Asthma affects the airways leading into the lungs, known as bronchial tubes, as well as the smaller airways called bronchioles. If you have asthma, these lower airways can become inflamed so that the inside of the tubes can swell and produce excess mucus. This narrows the opening, making it difficult for air to travel in and out of the lungs, leading to symptoms including, chest tightening, pain or pressure; coughing; rapid breathing; wheezing; shortness of breath; and trouble sleeping due to symptoms.

Michael Blains, M.D., Clinical Advisory Board

Michael Blaiss, M.D., a board-certified allergist and member of Lanier’s Type 2 inflammation clinical advisory board, says the advantage of the alarmin class is that they act higher in the cascade and, therefore, have a downstream effect on IL-5, IL-4 and IL-13 in current biologics. These interleukins play a role in allergic and eosinophilic inflammation and represent a current target for add-on biological therapies or blockade of its receptor.

Mr. White says studies have shown that LNR 125 also has the “potential to reach across the aisle, like TSLP, to address the viral problems that initiate these exacerbations and control allergy at the same time.” 

However, he says LNR 125 differentiates itself from TSLP by also targeting atopic dermatitis, upregulating interferons that block the viral load associated with rhinovirus and allergens, and “we also have strong data that LNR 125 has an anti-fibrotic benefit.”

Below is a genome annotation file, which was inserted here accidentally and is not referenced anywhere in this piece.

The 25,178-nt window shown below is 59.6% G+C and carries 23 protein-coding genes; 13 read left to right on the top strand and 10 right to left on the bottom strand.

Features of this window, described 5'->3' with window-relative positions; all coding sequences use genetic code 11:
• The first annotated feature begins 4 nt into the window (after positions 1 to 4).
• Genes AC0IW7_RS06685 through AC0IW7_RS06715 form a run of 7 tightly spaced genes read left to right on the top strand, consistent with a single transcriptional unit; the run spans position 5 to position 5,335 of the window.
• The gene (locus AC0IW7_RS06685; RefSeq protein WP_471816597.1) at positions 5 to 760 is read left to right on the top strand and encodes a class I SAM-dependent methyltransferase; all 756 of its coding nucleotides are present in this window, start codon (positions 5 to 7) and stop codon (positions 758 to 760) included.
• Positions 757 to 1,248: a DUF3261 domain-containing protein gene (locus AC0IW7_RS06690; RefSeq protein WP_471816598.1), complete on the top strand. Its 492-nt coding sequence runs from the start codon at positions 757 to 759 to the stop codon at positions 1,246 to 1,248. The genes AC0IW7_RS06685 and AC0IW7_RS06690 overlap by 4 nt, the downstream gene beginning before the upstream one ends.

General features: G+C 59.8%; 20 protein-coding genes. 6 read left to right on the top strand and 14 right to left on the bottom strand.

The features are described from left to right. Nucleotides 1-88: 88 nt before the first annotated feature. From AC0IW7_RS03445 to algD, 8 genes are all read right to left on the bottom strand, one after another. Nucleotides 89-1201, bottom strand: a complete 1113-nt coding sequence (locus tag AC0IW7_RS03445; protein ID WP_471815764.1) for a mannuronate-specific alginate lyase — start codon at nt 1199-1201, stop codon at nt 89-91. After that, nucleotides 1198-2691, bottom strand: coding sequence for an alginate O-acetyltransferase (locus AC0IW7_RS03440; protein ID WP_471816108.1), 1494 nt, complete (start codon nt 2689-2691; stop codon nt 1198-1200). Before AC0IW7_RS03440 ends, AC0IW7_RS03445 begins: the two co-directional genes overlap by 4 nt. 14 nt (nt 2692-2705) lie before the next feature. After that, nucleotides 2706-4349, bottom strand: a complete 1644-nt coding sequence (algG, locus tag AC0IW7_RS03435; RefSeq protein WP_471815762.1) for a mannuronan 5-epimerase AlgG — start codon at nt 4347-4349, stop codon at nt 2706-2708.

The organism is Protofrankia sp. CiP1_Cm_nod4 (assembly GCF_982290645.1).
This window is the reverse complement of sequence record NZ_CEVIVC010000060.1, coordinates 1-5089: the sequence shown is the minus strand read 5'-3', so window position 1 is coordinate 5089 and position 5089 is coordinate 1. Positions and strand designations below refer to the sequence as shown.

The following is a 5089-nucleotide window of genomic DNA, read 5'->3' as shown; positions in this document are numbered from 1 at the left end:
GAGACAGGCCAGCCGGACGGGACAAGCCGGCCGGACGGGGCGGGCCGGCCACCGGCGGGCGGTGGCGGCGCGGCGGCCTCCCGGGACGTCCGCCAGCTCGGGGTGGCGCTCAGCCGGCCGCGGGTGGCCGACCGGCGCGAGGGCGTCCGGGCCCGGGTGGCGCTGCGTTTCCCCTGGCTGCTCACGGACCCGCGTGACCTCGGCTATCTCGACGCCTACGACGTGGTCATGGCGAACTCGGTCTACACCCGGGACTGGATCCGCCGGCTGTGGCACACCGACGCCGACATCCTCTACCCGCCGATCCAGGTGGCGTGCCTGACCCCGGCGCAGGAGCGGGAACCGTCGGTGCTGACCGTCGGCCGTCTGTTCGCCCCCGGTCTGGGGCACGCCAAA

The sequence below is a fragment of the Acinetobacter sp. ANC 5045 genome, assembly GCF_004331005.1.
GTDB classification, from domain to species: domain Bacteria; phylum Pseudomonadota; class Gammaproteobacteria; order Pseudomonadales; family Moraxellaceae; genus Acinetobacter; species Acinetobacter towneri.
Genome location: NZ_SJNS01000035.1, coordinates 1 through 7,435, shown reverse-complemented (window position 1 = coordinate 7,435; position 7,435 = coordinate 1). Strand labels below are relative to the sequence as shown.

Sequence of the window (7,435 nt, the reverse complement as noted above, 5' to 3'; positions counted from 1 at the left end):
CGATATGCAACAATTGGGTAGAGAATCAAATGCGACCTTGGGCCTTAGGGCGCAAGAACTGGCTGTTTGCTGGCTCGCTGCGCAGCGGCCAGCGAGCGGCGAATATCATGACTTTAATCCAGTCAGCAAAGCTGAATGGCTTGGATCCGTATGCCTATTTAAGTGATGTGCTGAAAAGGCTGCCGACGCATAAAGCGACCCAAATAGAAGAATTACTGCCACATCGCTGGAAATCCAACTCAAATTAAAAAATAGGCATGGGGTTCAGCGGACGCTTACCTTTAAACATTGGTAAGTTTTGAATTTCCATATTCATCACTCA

Dr. Blaiss notes that there is a very high switch rate with current biologics on the market. “None of the existing products work for all patients with severe disease all the time.”

In addition to the recent approval of TezSpire from Amgen and Astra Zeneca that demonstrated the importance of the alarmin class late last year, currently, there are five other approved biologics for asthma: XOLAIR or omalizumab; Nucala or mepolizumab; Cinqair or reslizumab; Fasenra or benralizumab; and Dupixent or dupilumab; with several others currently in development.  

Omalizumab targets allergy antibodies known as IgE, while mepolizumab, reslizumab, and benralizumab all target eosinophils, a cell involved in allergic inflammation. Dupilumab targets a receptor for two interleukins that drive allergic inflammation. 

In moderate-to-severe atopic dermatitis, where there is strong evidence for the role of IL25, the development success in the IL13 class has been busy with the approval of Adbry, or tralokinumab, from LEO Pharma and Eli Lilly’s recent clinical success with lebrikizumab, originally from Dermira.

In medical practice, Mr. White points out that once high-dose inhaled corticosteroids/long acting beta agonists have run their course, it is common to use biomarkers as a guideline in finding the right biologic treatment.

In addition, biomarkers also vary from time to time and from patient to patient. There are no head-to-head trials of any of the approved asthma biologics. And switching patients to find the best biologic is not uncommon. 

“So, one of the best opportunities for therapies addressing Type 2 inflammation are finding therapies with activity across larger patient groups or across broader causality, a place where the alarmin class (TSLP, IL25, IL33) provides the greatest potential,” Dr. Blaiss adds.